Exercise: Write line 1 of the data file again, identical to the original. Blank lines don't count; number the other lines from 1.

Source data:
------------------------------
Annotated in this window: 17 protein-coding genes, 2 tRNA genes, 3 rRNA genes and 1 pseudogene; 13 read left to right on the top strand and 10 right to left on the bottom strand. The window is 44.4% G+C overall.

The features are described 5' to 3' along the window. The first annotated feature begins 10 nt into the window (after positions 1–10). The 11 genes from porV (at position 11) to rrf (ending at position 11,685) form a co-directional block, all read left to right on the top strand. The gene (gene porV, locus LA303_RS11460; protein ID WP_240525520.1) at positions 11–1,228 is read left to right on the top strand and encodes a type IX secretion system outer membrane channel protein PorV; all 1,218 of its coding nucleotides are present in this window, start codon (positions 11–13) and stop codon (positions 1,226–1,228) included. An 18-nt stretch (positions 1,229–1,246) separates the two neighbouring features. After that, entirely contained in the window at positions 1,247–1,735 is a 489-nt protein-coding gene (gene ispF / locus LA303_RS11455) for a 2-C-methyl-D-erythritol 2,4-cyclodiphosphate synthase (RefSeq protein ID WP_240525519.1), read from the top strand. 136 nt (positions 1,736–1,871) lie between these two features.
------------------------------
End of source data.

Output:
Annotated in this window: 17 protein-coding genes, 2 tRNA genes, 3 rRNA genes and 1 pseudogene; 13 read left to right on the top strand and 10 right to left on the bottom strand. The window is 44.4% G+C overall.